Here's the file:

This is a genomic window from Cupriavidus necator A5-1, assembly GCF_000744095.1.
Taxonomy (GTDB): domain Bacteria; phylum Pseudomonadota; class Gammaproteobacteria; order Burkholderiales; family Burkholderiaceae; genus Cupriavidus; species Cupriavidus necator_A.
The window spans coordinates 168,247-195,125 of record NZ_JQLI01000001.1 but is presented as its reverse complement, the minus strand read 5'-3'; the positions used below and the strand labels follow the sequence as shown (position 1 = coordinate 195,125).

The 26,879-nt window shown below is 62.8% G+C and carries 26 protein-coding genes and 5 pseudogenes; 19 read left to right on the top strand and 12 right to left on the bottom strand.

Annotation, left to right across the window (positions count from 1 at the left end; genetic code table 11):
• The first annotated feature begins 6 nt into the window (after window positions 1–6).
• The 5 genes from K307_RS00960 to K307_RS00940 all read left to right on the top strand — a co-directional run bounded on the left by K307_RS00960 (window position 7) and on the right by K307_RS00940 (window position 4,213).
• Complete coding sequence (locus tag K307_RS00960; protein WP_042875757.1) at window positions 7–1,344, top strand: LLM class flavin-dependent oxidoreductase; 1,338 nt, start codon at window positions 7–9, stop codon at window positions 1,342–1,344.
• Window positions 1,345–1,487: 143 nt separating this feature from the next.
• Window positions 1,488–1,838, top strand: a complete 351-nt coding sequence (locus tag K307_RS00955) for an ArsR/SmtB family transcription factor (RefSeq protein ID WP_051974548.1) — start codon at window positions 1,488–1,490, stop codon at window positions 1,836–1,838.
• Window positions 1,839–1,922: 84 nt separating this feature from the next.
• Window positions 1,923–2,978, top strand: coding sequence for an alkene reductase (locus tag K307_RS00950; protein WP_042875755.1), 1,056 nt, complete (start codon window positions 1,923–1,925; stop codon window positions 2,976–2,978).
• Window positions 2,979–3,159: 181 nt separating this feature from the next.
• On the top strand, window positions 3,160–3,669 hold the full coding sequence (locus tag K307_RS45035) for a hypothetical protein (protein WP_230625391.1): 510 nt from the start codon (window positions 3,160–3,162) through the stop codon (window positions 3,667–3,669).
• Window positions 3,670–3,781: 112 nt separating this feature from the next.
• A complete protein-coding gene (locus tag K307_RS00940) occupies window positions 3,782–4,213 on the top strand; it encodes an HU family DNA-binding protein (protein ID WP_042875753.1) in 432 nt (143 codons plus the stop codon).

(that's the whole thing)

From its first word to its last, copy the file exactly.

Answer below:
This is a genomic window from Cupriavidus necator A5-1, assembly GCF_000744095.1.
Taxonomy (GTDB): domain Bacteria; phylum Pseudomonadota; class Gammaproteobacteria; order Burkholderiales; family Burkholderiaceae; genus Cupriavidus; species Cupriavidus necator_A.
The window spans coordinates 168,247-195,125 of record NZ_JQLI01000001.1 but is presented as its reverse complement, the minus strand read 5'-3'; the positions used below and the strand labels follow the sequence as shown (position 1 = coordinate 195,125).

The 26,879-nt window shown below is 62.8% G+C and carries 26 protein-coding genes and 5 pseudogenes; 19 read left to right on the top strand and 12 right to left on the bottom strand.

Annotation, left to right across the window (positions count from 1 at the left end; genetic code table 11):
• The first annotated feature begins 6 nt into the window (after window positions 1–6).
• The 5 genes from K307_RS00960 to K307_RS00940 all read left to right on the top strand — a co-directional run bounded on the left by K307_RS00960 (window position 7) and on the right by K307_RS00940 (window position 4,213).
• Complete coding sequence (locus tag K307_RS00960; protein WP_042875757.1) at window positions 7–1,344, top strand: LLM class flavin-dependent oxidoreductase; 1,338 nt, start codon at window positions 7–9, stop codon at window positions 1,342–1,344.
• Window positions 1,345–1,487: 143 nt separating this feature from the next.
• Window positions 1,488–1,838, top strand: a complete 351-nt coding sequence (locus tag K307_RS00955) for an ArsR/SmtB family transcription factor (RefSeq protein ID WP_051974548.1) — start codon at window positions 1,488–1,490, stop codon at window positions 1,836–1,838.
• Window positions 1,839–1,922: 84 nt separating this feature from the next.
• Window positions 1,923–2,978, top strand: coding sequence for an alkene reductase (locus tag K307_RS00950; protein WP_042875755.1), 1,056 nt, complete (start codon window positions 1,923–1,925; stop codon window positions 2,976–2,978).
• Window positions 2,979–3,159: 181 nt separating this feature from the next.
• On the top strand, window positions 3,160–3,669 hold the full coding sequence (locus tag K307_RS45035) for a hypothetical protein (protein WP_230625391.1): 510 nt from the start codon (window positions 3,160–3,162) through the stop codon (window positions 3,667–3,669).
• Window positions 3,670–3,781: 112 nt separating this feature from the next.
• A complete protein-coding gene (locus tag K307_RS00940) occupies window positions 3,782–4,213 on the top strand; it encodes an HU family DNA-binding protein (protein ID WP_042875753.1) in 432 nt (143 codons plus the stop codon).